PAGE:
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European Spine Journal

, Volume 12, Issue 4, pp 427–434 | Cite as

Influence of graded facetectomy and laminectomy on spinal biomechanics

  • T. Zander
  • A. Rohlmann
  • C. Klöckner
  • G. Bergmann
Original Article

Abstract

Facetectomy and laminectomy are techniques for decompressing lumbosacral spinal stenosis. Resections of posterior bony or ligamentous parts normally lead to a decrease in stability. The degree of instability depends on the extent of resection, the loading situation and the condition of the intervertebral discs. The correlation between these parameters is not well understood. In order to investigate how these parameters relate to one another, a three-dimensional, non-linear finite element model of the lumbosacral spine was created. Intersegmental rotations, intradiscal pressures, stresses, strains and forces in the facet joints were calculated while simulating an intact spine as well as different extents of resection (left and bilateral hemifacetectomy, hemilaminectomy and bilateral laminectomy, two-level laminectomy), disc conditions (intact and degenerated) and loading situations (pure moment loads, standing and forward bending). The results of the modelling showed that a unilateral hemifacetectomy increases intersegmental rotation for the loading situation of axial rotation. Expanding the resection to bilateral hemifacetectomy increases intersegmental rotation even more, while further resection up to a bilateral laminectomy has only a minor additional effect. Hemilaminectomy and laminectomy only differ in their effect for ventriflexion and muscle-supported forward bending. Two-level laminectomy increases the intersegmental rotation only for standing. Degenerated discs result in smaller intersegmental rotations and higher disc stresses at the respective levels. Decompression procedures affect the examined biomechanical parameters less markedly in degenerated than in intact discs. Resection of posterior bony or ligamentous elements has a stronger influence on the amount than on the distribution of stresses and deformations in a disc. It has only a minor effect on the biomechanical behaviour of the adjacent region. Spinal stability is decreased after a laminectomy for forward bending, and after a two-level laminectomy for standing. For axial rotation, spinal stability is decreased even after a hemifacetectomy. Patients should therefore avoid excessive axial rotation after such a treatment.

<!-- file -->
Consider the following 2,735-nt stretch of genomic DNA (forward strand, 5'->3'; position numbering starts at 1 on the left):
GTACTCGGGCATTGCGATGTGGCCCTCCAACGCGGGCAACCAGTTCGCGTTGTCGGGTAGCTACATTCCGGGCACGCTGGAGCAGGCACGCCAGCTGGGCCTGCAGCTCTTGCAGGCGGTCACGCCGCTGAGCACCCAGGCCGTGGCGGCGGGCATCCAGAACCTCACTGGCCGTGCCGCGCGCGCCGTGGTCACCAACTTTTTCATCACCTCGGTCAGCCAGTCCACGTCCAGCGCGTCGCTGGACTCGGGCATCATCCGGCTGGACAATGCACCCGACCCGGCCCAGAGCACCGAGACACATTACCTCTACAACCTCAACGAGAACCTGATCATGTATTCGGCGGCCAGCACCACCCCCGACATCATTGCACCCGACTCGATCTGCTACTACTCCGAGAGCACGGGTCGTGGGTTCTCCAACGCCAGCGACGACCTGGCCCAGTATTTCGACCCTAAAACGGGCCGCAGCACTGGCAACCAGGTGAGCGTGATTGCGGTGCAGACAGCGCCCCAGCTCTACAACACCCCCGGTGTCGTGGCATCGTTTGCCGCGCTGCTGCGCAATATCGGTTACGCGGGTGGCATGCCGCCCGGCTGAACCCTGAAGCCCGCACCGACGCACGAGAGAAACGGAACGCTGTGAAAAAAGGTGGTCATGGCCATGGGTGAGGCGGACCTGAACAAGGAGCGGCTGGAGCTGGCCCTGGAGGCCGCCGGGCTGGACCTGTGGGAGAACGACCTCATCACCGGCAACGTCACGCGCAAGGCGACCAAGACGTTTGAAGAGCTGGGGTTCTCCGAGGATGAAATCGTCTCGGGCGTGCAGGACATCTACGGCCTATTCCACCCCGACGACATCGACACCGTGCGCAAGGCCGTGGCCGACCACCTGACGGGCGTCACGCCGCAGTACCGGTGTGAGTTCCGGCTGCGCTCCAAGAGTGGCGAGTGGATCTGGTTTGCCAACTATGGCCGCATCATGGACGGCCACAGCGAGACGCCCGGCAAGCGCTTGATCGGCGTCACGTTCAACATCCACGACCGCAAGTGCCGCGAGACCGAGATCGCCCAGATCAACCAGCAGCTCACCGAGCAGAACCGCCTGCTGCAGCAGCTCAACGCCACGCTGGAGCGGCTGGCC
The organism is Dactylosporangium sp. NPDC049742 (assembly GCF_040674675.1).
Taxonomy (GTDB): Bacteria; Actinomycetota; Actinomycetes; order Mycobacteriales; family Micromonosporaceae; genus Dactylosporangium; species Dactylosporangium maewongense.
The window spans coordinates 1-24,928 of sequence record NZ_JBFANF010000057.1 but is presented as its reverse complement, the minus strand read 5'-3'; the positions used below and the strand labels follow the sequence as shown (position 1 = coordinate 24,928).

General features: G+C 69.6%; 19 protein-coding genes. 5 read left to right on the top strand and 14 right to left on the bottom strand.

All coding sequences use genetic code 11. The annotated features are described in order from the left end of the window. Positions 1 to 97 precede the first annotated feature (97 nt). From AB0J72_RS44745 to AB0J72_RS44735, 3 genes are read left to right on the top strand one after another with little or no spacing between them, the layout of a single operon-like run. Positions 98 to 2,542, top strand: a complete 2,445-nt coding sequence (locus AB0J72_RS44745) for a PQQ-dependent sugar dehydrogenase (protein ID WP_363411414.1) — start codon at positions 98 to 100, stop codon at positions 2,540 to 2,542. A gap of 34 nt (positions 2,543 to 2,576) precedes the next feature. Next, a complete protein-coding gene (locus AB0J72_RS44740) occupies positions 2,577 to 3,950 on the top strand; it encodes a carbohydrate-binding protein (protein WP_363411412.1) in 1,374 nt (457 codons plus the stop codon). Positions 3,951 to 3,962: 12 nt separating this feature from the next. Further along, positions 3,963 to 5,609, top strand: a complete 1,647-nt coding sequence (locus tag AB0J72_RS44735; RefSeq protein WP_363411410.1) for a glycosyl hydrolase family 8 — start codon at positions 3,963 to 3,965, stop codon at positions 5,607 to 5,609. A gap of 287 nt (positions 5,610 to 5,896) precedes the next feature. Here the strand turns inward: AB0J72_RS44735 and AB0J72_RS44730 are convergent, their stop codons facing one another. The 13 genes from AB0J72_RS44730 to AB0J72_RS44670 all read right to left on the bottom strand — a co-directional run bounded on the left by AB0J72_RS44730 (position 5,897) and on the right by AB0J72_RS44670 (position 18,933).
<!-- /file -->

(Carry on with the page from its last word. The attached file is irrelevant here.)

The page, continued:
Keywords

Biomechanics Lumbosacral spine Finite element method Laminectomy Facetectomy 

Notes

Acknowledgements

The original element mesh of the L4 vertebra was created by Smit. It is available on the Internet at the ISB Finite Element Repository managed by the Instituti Ortopedici Rizzoli. Finite element analyses were performed at the Konrad-Zuse-Zentrum für Informationstechnik Berlin (ZIB) and Zentraleinrichtung Rechenzentrum Berlin (ZRZ). The authors thank Dr. J. Weirowski for editorial assistance. Funding for this study was obtained from the Deutsche Forschungsgemeinschaft, Bonn, Germany (Ro 581/13–2).

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Copyright information

© Springer-Verlag 2003

Authors and Affiliations

  • T. Zander
    • 1
  • A. Rohlmann
    • 1
  • C. Klöckner
    • 2
  • G. Bergmann
    • 1
  1. 1.Biomechanics Laboratory, University Hospital Benjamin FranklinFree University of BerlinBerlinGermany
  2. 2.Department of Orthopaedics and Orthopaedic SurgeryFree University of BerlinBerlinGermany

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